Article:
The next day we were on the bus to Malaysia.  We meandered our way up the west coast, stopping in Malacca, Kuala Lumpur and George Town before heading to the eastern Perhentian islands. Malacca and George Town are supposed to have some old Dutch and old English colonial charm.  For me, it was all just OK.  Perfectly pleasant, but I never found myself thinking that it would be really nice to spend more time there.
George Town - Malaysia
This sort of apathy followed me around the entire country. I found the Malaysian people to be kind, but also a bit un-enthusiastic. It's hard to put my finger on it.  I can't think of even one instance where someone was rude, or tried to overcharge me, or was anything other than helpful. But I also can't think of a time when I shared a laugh with a waitress or had a meaningful conversation with someone.  I don't know, maybe I was just doing it wrong. I suppose that when it comes to travel, you want to either love it or hate it, to feel some intensity of a place. Malaysian cities consistently felt like just another place.

Kuala Lumpur is a huge city, known for the flashy Petronas Towers (Petronas being the state-owned oil and gas company). These twin towers are the tallest in the world and indeed, it's an impressive sight.  But my big gripe with the city is that it's just not fun getting around.  Outside of the newly-developed commercial center, the city is full of grimy, broken concrete.  Sidewalks become useless when they are turned into parking lots for motorbikes.  At night the streets feel darker than they should. The train system is an un-integrated mess, which is operated by competing companies with no apparent planning to use a common station at intersecting lines. It all adds up to apathy.
Petronas Tower - Malaysia
Let's take a break from apathy and talk about Mulu. Tucked deep into the Borneo rainforest is Gunung Mulu National Park. This tropical rain forest has evolved, undisturbed, for 130 million years.  Underneath the forest, water draining through the soil has steadily erroded away the underlying limestone, creating one of the largest cave systems in the world.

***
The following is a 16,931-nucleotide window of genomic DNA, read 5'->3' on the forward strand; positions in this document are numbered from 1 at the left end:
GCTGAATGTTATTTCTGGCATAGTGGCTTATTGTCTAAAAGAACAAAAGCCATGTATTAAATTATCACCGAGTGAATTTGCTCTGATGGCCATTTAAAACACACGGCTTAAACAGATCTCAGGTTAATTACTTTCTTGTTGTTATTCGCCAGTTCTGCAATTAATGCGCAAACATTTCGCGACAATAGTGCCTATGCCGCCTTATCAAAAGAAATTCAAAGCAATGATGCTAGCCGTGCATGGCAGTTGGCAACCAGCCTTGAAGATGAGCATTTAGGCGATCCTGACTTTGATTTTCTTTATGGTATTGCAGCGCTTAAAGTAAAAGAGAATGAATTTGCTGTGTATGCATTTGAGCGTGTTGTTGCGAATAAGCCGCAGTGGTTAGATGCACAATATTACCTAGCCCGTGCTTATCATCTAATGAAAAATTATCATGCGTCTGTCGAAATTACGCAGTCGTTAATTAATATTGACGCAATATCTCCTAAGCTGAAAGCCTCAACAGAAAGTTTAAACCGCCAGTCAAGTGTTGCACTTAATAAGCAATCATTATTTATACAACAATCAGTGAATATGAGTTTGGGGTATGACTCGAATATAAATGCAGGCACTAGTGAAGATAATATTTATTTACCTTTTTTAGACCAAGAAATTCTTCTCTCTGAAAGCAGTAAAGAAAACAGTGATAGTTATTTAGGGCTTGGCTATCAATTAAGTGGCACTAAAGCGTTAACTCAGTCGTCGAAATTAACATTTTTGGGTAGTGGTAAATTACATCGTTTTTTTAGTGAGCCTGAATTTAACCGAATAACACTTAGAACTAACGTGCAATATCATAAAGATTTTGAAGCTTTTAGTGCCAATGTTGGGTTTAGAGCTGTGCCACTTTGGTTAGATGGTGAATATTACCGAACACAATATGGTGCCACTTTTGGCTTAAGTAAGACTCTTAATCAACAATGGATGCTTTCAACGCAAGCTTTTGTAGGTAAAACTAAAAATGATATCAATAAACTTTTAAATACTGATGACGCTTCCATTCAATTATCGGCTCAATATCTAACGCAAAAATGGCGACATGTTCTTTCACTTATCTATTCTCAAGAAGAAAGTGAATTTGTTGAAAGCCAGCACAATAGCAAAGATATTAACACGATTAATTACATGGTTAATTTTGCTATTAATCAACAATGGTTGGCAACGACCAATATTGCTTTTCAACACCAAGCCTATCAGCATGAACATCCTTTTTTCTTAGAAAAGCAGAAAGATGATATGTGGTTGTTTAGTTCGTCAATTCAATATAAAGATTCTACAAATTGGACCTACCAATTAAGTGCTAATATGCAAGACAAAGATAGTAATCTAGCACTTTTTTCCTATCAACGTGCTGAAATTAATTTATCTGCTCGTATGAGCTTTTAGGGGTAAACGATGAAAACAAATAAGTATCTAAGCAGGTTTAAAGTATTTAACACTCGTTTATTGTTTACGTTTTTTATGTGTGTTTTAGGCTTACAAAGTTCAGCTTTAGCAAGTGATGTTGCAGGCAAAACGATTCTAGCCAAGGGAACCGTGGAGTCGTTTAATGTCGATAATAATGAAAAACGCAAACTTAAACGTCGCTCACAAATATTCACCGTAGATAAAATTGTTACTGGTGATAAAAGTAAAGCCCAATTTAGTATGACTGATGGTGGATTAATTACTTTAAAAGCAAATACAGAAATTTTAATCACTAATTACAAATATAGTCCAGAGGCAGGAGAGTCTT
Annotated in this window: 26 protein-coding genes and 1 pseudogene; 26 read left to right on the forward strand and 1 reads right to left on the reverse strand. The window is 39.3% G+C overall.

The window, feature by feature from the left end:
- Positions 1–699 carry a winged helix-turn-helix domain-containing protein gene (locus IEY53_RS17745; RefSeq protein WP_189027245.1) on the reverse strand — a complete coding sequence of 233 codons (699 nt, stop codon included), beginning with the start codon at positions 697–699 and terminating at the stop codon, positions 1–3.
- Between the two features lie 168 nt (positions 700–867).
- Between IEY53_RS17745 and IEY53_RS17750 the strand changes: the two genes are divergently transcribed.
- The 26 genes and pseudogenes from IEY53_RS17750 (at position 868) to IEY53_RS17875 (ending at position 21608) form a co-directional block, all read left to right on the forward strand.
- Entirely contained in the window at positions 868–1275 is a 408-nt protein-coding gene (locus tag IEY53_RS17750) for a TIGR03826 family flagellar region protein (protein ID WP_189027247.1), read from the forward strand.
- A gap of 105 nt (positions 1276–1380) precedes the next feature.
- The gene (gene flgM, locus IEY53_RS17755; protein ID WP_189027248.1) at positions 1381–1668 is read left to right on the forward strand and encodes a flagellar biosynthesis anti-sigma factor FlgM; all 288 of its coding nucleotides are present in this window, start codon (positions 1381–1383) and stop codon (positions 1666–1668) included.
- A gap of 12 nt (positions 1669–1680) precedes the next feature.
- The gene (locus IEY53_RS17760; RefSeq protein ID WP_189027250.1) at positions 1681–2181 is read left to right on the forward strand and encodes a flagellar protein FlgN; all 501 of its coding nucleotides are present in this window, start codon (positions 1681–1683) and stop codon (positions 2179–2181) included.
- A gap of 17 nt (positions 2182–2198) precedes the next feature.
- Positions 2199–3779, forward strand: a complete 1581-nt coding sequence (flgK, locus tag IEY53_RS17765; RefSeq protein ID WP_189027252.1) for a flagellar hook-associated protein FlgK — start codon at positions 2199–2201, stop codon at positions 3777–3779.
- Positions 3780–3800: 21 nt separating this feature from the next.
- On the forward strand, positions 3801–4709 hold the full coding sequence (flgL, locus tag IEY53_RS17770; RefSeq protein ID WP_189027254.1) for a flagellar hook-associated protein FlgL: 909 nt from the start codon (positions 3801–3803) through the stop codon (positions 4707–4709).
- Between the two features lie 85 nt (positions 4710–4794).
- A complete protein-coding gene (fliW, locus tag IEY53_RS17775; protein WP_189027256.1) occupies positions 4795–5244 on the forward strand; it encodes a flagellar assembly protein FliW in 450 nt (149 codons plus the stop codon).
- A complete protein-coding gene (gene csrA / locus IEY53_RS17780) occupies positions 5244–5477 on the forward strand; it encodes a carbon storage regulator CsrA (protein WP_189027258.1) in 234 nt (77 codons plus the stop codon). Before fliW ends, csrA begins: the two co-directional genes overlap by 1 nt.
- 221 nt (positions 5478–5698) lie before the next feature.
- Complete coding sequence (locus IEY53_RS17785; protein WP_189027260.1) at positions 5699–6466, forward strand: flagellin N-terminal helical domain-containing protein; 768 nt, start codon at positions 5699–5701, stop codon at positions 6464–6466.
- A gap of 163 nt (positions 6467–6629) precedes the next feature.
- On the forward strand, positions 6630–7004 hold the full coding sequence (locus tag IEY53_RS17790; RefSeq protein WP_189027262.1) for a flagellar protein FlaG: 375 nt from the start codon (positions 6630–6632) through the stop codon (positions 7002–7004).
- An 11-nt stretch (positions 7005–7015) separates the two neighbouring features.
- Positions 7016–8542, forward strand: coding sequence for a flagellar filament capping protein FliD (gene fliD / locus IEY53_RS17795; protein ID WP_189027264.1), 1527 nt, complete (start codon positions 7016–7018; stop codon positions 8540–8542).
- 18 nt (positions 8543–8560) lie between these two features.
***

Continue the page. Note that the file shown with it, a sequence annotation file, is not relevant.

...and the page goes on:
Mulu - Malaysia
Mulu - Malaysia
Getting to Mulu isn't difficult, but you have fly in, as there are no roads for getting there.  This has kept any kind of development at bay, considering that a lot of food and manufactured goods need to be flown in.
Mulu - Malaysia
The density of the rain forest is almost suffocating.  It's nearly impossible to capture the layers of foliage in a photograph, as it just ends up an incoherent tangle of green. Staring into the jungle from the well-maintained trail, I tried to imagine navigating my way through the forest. It would be like navigating your way though the white-out conditions of a blizzard.  Every direction looks the same, the totality of your view is never more than a few feet in front of you.  Mind boggling.  The sounds of birds and insects play on an infinite loop.  But to see any animals, you must be very lucky. During a guided night-walk it's a little bit easier to spot the reflective eyes of spiders, lizards and other alien insects.
Mulu -  Malaysia

Mulu - Malaysia
A highlight of the park is visiting Deer Cave.  Up until 2009, it reigned as the largest cave passage in the world. To say it is staggering in size doesn't do it justice. The main entrance is just shy of 500 feet tall. The cave itself is big enough to house 40 Boeing 747s.  Once again, photos fail to capture the scene. At dusk, several million bats stream out of the cave in a long serpentine ribbon.  Watching this spectacle, which lasts about 30 minutes, is memorizing.
Mulu -  Malaysia
Kota Kinabalu - Malaysia
The tiny country of Brunei fell right into our route heading east across Borneo, so we figured we might as well stop in and say hi. My knowledge of Brunei was limited to about three words: rich from oil. Hassanal Bolkiah, the current Sultan of Brunei, was the richest man in the world back in the 80's.  Per capita, it's the 5th richest nation in the world, the U.S. comes in right behind at number 6. Despite the small size of the country, not everyone is rich. Just downriver from the royal palace is the worlds largest water village where some 40,000 people (10% of the country's population) live in stilted houses.  It looks like they are barely scraping by.